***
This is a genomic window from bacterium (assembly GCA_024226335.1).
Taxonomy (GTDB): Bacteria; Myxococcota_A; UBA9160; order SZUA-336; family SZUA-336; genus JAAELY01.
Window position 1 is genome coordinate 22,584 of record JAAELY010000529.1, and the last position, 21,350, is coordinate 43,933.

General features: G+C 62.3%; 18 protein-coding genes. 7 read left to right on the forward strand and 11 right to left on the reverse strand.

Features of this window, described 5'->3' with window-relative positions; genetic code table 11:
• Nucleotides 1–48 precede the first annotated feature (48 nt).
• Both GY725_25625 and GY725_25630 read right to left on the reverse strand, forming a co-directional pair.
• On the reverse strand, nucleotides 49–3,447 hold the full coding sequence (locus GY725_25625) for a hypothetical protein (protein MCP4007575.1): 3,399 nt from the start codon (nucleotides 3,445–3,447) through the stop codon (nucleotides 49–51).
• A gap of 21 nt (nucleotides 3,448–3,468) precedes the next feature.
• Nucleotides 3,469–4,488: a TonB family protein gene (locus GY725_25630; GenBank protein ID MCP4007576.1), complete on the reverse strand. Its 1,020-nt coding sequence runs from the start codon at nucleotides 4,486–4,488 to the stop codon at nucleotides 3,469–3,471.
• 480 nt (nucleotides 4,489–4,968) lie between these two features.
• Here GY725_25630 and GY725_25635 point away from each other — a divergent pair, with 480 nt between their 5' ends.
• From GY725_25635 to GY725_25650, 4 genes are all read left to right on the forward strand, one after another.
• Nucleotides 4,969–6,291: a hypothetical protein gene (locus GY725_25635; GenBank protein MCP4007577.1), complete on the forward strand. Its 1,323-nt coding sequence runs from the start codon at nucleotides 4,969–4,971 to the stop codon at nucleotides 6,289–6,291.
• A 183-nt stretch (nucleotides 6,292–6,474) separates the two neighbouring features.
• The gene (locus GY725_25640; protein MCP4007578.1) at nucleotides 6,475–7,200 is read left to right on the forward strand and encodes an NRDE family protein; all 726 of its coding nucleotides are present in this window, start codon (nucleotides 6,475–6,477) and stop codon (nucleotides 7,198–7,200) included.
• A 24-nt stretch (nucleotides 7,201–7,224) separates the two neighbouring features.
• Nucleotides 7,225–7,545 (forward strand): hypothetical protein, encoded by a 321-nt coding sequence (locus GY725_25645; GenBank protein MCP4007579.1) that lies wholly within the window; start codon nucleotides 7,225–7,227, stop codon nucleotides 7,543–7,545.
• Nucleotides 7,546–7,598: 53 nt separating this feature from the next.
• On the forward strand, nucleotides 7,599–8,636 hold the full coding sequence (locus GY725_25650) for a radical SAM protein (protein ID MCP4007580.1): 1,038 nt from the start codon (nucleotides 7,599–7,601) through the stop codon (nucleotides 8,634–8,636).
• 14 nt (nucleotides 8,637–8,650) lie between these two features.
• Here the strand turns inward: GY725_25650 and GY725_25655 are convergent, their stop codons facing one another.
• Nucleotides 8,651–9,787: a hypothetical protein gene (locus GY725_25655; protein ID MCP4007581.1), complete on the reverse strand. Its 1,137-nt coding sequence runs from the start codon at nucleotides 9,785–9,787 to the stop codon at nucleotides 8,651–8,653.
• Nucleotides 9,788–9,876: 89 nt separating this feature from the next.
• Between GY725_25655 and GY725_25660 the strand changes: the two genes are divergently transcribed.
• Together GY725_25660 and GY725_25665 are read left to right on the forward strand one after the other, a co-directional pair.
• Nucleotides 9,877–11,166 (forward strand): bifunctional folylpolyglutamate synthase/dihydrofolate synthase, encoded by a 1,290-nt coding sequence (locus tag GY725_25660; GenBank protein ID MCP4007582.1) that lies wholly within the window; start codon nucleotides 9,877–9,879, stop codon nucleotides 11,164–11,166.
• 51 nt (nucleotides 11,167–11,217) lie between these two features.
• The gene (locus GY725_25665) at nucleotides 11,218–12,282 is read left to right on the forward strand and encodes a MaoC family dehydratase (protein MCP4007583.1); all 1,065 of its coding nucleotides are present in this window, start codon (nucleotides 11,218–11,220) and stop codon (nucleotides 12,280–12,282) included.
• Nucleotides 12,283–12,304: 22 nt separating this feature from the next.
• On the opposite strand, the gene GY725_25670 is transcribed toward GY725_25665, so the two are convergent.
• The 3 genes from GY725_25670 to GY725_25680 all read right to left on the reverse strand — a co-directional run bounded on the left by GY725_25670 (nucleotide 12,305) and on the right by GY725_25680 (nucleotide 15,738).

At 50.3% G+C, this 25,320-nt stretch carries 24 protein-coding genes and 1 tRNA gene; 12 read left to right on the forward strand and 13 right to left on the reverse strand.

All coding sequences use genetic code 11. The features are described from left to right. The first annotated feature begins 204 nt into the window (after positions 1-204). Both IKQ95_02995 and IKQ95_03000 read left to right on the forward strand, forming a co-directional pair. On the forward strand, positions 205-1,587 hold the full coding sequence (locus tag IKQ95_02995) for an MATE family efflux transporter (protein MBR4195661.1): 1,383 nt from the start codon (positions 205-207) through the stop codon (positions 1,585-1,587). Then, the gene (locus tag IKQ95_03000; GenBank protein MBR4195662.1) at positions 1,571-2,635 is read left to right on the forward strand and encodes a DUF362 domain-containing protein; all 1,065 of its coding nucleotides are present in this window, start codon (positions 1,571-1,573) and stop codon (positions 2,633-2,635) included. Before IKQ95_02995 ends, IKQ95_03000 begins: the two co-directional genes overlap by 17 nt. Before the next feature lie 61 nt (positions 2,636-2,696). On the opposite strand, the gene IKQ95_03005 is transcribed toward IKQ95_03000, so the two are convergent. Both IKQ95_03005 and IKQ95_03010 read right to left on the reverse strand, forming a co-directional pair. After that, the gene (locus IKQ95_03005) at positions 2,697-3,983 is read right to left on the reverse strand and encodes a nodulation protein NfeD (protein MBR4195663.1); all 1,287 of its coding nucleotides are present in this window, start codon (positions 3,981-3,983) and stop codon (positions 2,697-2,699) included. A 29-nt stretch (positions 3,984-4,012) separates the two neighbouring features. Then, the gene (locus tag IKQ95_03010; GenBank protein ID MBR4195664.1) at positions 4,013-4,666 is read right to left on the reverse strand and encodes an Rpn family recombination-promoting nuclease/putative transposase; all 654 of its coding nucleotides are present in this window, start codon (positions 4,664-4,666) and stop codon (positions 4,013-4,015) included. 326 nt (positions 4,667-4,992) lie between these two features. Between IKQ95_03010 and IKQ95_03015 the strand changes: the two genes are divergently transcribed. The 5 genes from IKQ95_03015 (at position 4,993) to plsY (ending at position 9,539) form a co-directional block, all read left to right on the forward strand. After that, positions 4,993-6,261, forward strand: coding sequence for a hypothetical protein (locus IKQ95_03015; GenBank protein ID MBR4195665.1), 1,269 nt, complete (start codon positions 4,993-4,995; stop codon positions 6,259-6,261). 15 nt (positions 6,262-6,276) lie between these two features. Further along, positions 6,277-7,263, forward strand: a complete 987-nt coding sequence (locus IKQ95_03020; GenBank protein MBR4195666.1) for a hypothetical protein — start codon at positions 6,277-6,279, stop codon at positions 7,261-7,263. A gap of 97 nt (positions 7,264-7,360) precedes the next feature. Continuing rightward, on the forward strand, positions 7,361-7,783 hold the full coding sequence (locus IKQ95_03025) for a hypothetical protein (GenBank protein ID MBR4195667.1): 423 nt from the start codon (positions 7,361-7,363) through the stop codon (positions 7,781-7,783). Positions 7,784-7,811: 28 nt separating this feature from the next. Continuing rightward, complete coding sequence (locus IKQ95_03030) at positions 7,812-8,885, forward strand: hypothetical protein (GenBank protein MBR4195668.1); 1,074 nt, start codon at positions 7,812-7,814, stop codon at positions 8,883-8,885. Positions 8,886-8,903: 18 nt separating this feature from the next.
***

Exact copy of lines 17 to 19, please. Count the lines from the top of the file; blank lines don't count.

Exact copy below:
• A 24-nt stretch (nucleotides 7,201–7,224) separates the two neighbouring features.
• Nucleotides 7,225–7,545 (forward strand): hypothetical protein, encoded by a 321-nt coding sequence (locus GY725_25645; GenBank protein MCP4007579.1) that lies wholly within the window; start codon nucleotides 7,225–7,227, stop codon nucleotides 7,543–7,545.
• Nucleotides 7,546–7,598: 53 nt separating this feature from the next.